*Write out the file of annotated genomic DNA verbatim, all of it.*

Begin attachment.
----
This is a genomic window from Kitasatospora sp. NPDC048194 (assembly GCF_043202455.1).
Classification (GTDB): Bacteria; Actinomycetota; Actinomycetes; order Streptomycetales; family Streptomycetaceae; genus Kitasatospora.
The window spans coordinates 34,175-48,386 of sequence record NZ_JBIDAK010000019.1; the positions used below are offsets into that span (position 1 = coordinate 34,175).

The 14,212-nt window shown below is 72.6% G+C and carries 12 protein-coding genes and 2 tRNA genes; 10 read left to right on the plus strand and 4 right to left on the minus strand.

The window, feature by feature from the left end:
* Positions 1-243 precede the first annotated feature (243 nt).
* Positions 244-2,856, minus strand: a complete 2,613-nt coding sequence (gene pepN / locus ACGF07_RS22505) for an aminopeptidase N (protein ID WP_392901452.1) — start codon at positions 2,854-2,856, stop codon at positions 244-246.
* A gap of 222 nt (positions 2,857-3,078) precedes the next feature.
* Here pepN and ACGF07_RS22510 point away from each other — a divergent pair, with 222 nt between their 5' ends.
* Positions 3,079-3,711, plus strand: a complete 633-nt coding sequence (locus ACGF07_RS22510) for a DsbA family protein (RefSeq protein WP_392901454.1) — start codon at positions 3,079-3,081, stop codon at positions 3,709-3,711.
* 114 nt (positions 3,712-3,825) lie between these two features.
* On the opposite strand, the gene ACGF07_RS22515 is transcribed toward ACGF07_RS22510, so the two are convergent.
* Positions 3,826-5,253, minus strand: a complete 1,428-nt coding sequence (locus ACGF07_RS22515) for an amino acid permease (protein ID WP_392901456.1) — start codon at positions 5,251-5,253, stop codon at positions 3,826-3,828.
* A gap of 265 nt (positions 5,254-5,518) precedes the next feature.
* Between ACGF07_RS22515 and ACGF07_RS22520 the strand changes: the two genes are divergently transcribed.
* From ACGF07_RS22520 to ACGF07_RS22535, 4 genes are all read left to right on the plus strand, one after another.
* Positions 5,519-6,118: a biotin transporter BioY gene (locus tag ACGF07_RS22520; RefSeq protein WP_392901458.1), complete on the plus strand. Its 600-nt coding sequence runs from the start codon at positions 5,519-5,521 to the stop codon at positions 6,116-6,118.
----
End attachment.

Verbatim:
This is a genomic window from Kitasatospora sp. NPDC048194 (assembly GCF_043202455.1).
Classification (GTDB): Bacteria; Actinomycetota; Actinomycetes; order Streptomycetales; family Streptomycetaceae; genus Kitasatospora.
The window spans coordinates 34,175-48,386 of sequence record NZ_JBIDAK010000019.1; the positions used below are offsets into that span (position 1 = coordinate 34,175).

The 14,212-nt window shown below is 72.6% G+C and carries 12 protein-coding genes and 2 tRNA genes; 10 read left to right on the plus strand and 4 right to left on the minus strand.

The window, feature by feature from the left end:
* Positions 1-243 precede the first annotated feature (243 nt).
* Positions 244-2,856, minus strand: a complete 2,613-nt coding sequence (gene pepN / locus ACGF07_RS22505) for an aminopeptidase N (protein ID WP_392901452.1) — start codon at positions 2,854-2,856, stop codon at positions 244-246.
* A gap of 222 nt (positions 2,857-3,078) precedes the next feature.
* Here pepN and ACGF07_RS22510 point away from each other — a divergent pair, with 222 nt between their 5' ends.
* Positions 3,079-3,711, plus strand: a complete 633-nt coding sequence (locus ACGF07_RS22510) for a DsbA family protein (RefSeq protein WP_392901454.1) — start codon at positions 3,079-3,081, stop codon at positions 3,709-3,711.
* 114 nt (positions 3,712-3,825) lie between these two features.
* On the opposite strand, the gene ACGF07_RS22515 is transcribed toward ACGF07_RS22510, so the two are convergent.
* Positions 3,826-5,253, minus strand: a complete 1,428-nt coding sequence (locus ACGF07_RS22515) for an amino acid permease (protein ID WP_392901456.1) — start codon at positions 5,251-5,253, stop codon at positions 3,826-3,828.
* A gap of 265 nt (positions 5,254-5,518) precedes the next feature.
* Between ACGF07_RS22515 and ACGF07_RS22520 the strand changes: the two genes are divergently transcribed.
* From ACGF07_RS22520 to ACGF07_RS22535, 4 genes are all read left to right on the plus strand, one after another.
* Positions 5,519-6,118: a biotin transporter BioY gene (locus tag ACGF07_RS22520; RefSeq protein WP_392901458.1), complete on the plus strand. Its 600-nt coding sequence runs from the start codon at positions 5,519-5,521 to the stop codon at positions 6,116-6,118.